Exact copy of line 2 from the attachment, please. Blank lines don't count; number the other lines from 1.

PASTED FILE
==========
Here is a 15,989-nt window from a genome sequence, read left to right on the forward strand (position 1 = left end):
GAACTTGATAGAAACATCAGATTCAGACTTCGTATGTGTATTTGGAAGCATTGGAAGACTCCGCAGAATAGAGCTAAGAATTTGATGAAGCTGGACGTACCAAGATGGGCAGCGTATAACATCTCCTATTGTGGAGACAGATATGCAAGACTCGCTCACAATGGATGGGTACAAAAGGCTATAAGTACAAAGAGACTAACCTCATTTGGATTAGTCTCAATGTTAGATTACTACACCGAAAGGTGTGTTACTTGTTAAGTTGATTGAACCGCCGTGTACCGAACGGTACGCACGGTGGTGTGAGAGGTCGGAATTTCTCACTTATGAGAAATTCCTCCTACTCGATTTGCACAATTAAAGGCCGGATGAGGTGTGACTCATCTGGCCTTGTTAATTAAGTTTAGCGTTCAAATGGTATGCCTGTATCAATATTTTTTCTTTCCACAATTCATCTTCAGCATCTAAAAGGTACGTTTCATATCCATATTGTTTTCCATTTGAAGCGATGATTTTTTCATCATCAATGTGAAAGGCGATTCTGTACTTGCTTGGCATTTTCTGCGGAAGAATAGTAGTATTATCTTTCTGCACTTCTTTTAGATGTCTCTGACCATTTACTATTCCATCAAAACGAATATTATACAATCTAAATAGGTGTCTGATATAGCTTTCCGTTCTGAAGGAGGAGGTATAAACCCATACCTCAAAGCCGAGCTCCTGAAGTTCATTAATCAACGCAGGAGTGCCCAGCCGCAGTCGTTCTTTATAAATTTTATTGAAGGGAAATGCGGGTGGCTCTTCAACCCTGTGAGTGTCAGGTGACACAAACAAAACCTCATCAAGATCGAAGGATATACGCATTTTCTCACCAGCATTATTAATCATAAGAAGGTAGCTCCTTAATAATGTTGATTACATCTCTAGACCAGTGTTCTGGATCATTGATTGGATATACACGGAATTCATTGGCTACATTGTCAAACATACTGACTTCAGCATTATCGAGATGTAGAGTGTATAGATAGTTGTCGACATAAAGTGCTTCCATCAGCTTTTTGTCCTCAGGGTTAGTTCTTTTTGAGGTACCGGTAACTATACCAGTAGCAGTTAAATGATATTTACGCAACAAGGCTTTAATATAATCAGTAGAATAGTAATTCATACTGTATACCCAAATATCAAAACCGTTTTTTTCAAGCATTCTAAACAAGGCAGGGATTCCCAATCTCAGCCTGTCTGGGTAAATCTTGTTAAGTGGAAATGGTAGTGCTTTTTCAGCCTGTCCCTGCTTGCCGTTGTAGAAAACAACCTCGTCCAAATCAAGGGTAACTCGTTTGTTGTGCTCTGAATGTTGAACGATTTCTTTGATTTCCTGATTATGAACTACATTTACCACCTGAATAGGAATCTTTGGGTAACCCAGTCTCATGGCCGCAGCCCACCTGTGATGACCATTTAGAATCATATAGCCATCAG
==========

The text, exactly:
GAACTTGATAGAAACATCAGATTCAGACTTCGTATGTGTATTTGGAAGCATTGGAAGACTCCGCAGAATAGAGCTAAGAATTTGATGAAGCTGGACGTACCAAGATGGGCAGCGTATAACATCTCCTATTGTGGAGACAGATATGCAAGACTCGCTCACAATGGATGGGTACAAAAGGCTATAAGTACAAAGAGACTAACCTCATTTGGATTAGTCTCAATGTTAGATTACTACACCGAAAGGTGTGTTACTTGTTAAGTTGATTGAACCGCCGTGTACCGAACGGTACGCACGGTGGTGTGAGAGGTCGGAATTTCTCACTTATGAGAAATTCCTCCTACTCGATTTGCACAATTAAAGGCCGGATGAGGTGTGACTCATCTGGCCTTGTTAATTAAGTTTAGCGTTCAAATGGTATGCCTGTATCAATATTTTTTCTTTCCACAATTCATCTTCAGCATCTAAAAGGTACGTTTCATATCCATATTGTTTTCCATTTGAAGCGATGATTTTTTCATCATCAATGTGAAAGGCGATTCTGTACTTGCTTGGCATTTTCTGCGGAAGAATAGTAGTATTATCTTTCTGCACTTCTTTTAGATGTCTCTGACCATTTACTATTCCATCAAAACGAATATTATACAATCTAAATAGGTGTCTGATATAGCTTTCCGTTCTGAAGGAGGAGGTATAAACCCATACCTCAAAGCCGAGCTCCTGAAGTTCATTAATCAACGCAGGAGTGCCCAGCCGCAGTCGTTCTTTATAAATTTTATTGAAGGGAAATGCGGGTGGCTCTTCAACCCTGTGAGTGTCAGGTGACACAAACAAAACCTCATCAAGATCGAAGGATATACGCATTTTCTCACCAGCATTATTAATCATAAGAAGGTAGCTCCTTAATAATGTTGATTACATCTCTAGACCAGTGTTCTGGATCATTGATTGGATATACACGGAATTCATTGGCTACATTGTCAAACATACTGACTTCAGCATTATCGAGATGTAGAGTGTATAGATAGTTGTCGACATAAAGTGCTTCCATCAGCTTTTTGTCCTCAGGGTTAGTTCTTTTTGAGGTACCGGTAACTATACCAGTAGCAGTTAAATGATATTTACGCAACAAGGCTTTAATATAATCAGTAGAATAGTAATTCATACTGTATACCCAAATATCAAAACCGTTTTTTTCAAGCATTCTAAACAAGGCAGGGATTCCCAATCTCAGCCTGTCTGGGTAAATCTTGTTAAGTGGAAATGGTAGTGCTTTTTCAGCCTGTCCCTGCTTGCCGTTGTAGAAAACAACCTCGTCCAAATCAAGGGTAACTCGTTTGTTGTGCTCTGAATGTTGAACGATTTCTTTGATTTCCTGATTATGAACTACATTTACCACCTGAATAGGAATCTTTGGGTAACCCAGTCTCATGGCCGCAGCCCACCTGTGATGACCATTTAGAATCATATAGCCATCAG